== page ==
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    A Home Where We Thrive

    By Honey Mahogany–

    Imagine a place where trans people thrive. Imagine a place where we have a home and a community, where we can afford housing, start a business, start a family, and have access to amenities that serve us. Imagine a place where we are surrounded by affirmation—from the people in the street, the art on the buildings, the plaques on the sidewalks, the flags on the light poles. Imagine a place where we can thrive.

    When Janetta Johnson, Aria Sai’d, Stephany Ashley, Nate Allbee, Brian Basinger, and I came together to establish the Transgender District, that is what we imagined. A sanctuary for trans people; a safe space in a city known for being a gay mecca, but where we saw trans people and our city’s trans history falling through the cracks. We built on the work of Dr. Susan Stryker—who rediscovered the 1966 Compton’s Cafeteria Riots, widely proclaimed as the first officially documented LGBTQ uprising in the country—and founded the district centering the location where this pivotal event in our city’s history took place.

    At the time, San Francisco, like many other cities across the country, was experiencing a crisis. We were losing many of our LGBTQ serving businesses and spaces, and many members of our community were being completely pushed out of the city. Even the Tenderloin, a neighborhood that has been a sanctuary for trans and gender non-conforming people for decades, was becoming unaffordable. Many of our trans community members, especially our seniors, were barely surviving on social security checks and struggled to pay rent for their SRO apartments even with rental subsidies. While the impetus to create the district was to stem the tide of displacement, we knew that in order to truly serve our community and make a lasting impact our vision had to be far broader. We envisioned a place where trans people could thrive.

    Over the last six years the Trans District has done much to make that vision a reality. Place making efforts include murals within the district, art panels on Big Belly trash cans, and a public awareness campaign titled “Know Our Place.” A visual storytelling project chronicled the experiences of trans people living in San Francisco. An Entrepreneurship Accelerator for Trans and Queer people included a four-month bootcamp program and a seed grant for program graduates. In its early days, the Transgender District also had a rental subsidy program, and during COVID-19, the district was one of the first organizations to provide direct financial assistance to those in need.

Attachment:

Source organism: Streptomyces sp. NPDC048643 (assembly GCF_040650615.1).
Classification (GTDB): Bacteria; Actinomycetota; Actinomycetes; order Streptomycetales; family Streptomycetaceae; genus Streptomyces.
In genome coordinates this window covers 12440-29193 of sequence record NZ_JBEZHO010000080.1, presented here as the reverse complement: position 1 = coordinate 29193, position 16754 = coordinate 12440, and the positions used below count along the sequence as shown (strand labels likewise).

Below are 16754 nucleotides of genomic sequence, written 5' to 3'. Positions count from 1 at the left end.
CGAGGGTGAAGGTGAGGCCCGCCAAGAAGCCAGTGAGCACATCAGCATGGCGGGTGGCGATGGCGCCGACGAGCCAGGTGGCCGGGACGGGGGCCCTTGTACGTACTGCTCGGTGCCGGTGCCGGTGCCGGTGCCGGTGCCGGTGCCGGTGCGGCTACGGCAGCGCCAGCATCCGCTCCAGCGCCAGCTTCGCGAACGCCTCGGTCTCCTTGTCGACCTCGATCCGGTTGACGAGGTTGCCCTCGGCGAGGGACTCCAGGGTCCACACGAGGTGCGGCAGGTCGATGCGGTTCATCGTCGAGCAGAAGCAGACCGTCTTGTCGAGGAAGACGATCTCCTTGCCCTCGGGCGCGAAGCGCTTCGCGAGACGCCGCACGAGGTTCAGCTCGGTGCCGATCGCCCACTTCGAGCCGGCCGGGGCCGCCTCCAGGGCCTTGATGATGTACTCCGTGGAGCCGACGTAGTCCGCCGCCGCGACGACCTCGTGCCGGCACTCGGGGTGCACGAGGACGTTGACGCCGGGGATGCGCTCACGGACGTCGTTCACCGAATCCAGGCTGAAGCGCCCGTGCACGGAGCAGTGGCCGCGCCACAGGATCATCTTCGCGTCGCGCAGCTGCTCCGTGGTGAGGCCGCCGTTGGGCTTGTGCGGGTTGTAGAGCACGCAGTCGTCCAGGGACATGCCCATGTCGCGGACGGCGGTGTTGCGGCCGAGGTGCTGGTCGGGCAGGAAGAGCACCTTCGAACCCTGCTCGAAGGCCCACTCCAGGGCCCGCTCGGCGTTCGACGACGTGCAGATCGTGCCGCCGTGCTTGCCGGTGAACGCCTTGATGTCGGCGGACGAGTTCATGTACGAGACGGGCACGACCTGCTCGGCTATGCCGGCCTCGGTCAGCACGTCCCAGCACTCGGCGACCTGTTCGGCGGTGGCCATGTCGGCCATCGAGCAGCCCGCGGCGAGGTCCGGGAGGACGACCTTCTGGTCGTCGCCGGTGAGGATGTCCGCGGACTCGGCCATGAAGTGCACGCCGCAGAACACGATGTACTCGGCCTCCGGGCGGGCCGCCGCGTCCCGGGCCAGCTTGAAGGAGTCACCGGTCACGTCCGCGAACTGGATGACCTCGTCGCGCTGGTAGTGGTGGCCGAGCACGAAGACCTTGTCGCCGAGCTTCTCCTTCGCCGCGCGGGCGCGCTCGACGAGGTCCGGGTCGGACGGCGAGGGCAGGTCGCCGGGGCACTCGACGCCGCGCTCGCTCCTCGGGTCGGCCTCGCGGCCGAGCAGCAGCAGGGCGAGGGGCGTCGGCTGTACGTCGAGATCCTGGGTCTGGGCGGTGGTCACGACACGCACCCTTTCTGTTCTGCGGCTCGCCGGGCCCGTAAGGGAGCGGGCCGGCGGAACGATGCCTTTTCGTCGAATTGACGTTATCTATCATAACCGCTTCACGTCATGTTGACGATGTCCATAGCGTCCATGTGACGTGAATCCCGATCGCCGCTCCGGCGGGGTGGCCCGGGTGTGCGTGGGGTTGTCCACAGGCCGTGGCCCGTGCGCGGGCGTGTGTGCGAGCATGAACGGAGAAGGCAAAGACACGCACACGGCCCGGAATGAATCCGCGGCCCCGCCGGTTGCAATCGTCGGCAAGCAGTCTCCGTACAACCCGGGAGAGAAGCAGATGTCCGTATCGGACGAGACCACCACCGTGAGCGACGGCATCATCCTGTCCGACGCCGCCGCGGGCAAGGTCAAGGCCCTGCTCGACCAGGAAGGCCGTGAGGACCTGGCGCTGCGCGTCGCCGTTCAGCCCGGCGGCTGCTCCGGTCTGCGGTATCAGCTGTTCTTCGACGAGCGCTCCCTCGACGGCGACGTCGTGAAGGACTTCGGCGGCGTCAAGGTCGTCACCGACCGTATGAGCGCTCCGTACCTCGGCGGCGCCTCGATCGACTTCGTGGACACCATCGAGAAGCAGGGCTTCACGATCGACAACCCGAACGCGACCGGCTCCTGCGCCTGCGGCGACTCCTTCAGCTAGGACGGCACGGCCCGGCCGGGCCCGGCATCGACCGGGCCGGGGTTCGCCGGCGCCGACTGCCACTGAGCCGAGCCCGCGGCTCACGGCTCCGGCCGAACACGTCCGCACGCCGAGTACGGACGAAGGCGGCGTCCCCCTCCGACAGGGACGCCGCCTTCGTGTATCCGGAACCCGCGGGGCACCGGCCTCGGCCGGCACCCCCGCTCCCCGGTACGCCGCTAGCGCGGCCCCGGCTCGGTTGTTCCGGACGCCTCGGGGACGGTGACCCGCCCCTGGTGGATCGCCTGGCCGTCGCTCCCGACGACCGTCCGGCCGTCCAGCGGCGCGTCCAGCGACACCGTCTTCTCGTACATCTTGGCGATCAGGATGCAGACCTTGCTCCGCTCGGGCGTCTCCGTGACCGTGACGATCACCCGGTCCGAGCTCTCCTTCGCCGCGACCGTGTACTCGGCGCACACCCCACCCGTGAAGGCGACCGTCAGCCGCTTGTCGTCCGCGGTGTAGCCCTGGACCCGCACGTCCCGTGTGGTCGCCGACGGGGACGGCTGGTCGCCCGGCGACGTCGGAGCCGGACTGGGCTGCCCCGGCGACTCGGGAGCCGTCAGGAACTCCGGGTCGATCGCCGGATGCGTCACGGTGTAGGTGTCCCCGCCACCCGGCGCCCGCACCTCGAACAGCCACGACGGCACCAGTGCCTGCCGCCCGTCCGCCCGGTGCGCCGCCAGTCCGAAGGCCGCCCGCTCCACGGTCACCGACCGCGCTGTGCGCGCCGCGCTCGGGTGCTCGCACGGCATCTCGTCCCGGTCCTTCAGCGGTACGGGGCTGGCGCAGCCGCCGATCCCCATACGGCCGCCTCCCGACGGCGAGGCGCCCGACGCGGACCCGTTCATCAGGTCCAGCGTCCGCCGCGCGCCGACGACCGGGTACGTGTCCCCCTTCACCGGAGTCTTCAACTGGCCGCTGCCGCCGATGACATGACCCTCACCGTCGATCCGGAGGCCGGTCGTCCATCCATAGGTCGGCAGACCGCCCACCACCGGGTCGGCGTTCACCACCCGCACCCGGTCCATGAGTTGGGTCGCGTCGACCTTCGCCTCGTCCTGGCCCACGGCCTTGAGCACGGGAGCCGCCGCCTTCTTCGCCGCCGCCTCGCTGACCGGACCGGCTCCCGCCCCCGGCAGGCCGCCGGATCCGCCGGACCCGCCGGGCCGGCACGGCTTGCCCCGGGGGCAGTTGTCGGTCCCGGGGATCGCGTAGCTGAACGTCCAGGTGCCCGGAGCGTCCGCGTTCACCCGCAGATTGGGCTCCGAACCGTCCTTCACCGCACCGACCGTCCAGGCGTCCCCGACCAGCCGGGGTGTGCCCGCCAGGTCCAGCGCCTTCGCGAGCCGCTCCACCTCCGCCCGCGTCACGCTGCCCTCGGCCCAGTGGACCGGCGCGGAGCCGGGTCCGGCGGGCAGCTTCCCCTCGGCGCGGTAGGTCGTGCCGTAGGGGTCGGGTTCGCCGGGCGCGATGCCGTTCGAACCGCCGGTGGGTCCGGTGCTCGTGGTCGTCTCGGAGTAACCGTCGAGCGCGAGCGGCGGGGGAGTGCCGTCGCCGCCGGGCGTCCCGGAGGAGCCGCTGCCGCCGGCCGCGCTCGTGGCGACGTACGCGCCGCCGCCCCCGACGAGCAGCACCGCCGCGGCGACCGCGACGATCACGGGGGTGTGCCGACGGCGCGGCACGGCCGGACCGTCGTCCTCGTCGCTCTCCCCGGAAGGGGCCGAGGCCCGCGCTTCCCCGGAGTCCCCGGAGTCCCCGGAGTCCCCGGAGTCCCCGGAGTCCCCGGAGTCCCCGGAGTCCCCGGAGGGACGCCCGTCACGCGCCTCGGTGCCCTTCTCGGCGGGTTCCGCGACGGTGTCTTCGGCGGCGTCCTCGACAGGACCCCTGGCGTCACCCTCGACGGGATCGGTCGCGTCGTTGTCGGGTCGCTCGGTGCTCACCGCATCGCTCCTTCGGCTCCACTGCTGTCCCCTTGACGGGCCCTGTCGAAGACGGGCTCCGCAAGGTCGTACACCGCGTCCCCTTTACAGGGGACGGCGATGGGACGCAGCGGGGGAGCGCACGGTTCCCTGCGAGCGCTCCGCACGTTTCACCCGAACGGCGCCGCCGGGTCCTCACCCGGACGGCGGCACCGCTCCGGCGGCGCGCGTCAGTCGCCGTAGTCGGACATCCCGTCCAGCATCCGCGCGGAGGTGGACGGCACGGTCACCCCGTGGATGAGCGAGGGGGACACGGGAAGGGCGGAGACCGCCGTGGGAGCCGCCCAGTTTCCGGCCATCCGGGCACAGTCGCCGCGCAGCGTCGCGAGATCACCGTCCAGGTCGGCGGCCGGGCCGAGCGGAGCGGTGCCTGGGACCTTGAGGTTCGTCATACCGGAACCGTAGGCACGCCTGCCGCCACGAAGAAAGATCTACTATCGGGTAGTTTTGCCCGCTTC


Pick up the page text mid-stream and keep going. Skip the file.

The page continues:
Sadly, while we have been busy trying to make San Francisco a more welcoming and celebratory place for trans people, much of the rest of the country is moving in the opposite direction. We have seen over 400 bills proposed across this country that threaten the safety of LGBTQ people. This includes everything from book bans, to drag bans, to banning trans children from playing sports, banning trans teens from receiving gender affirming care, and taking trans children away from their parents. 

    What is happening in states like Florida is absolutely terrifying, and we need all hands on deck to fight back. We must continue to support organizations like the Trans Law Center, the National Center for Lesbian Rights, and the American Civil Liberties Union that are on the frontlines of many legal battles to push back against these laws. And as more and more trans people, trans parents, and parents with trans children leave places like Florida to come to places like San Francisco, it is even more important to make sure that we make them welcome.

    With organizations like El/La Para Trans Latinas, Lyon-Martin, St. James Infirmary, San Francisco Community Health Clinic, San Francisco AIDS Foundation, TGIJP, the SF LGBT Center, LYRIC, and, of course, the Transgender District here in San Francisco, we can continue to be a sanctuary city for the transgender community, but only with support from the city, the state, and most importantly, the community. We have to turn our thoughts, our hopes, and our vision into action so all of us can be safe, be our best authentic selves, and thrive.

    Honey Mahogany is an activist, social worker, and performer who grew up in San Francisco and got her Masters in Social Work from UC Berkeley. She is a founder of the Transgender District, a Co-Owner of the Stud Bar, a founding queen of Drag Story Hour, and Chair of the San Francisco Democratic Party.

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    Published on May 18, 2023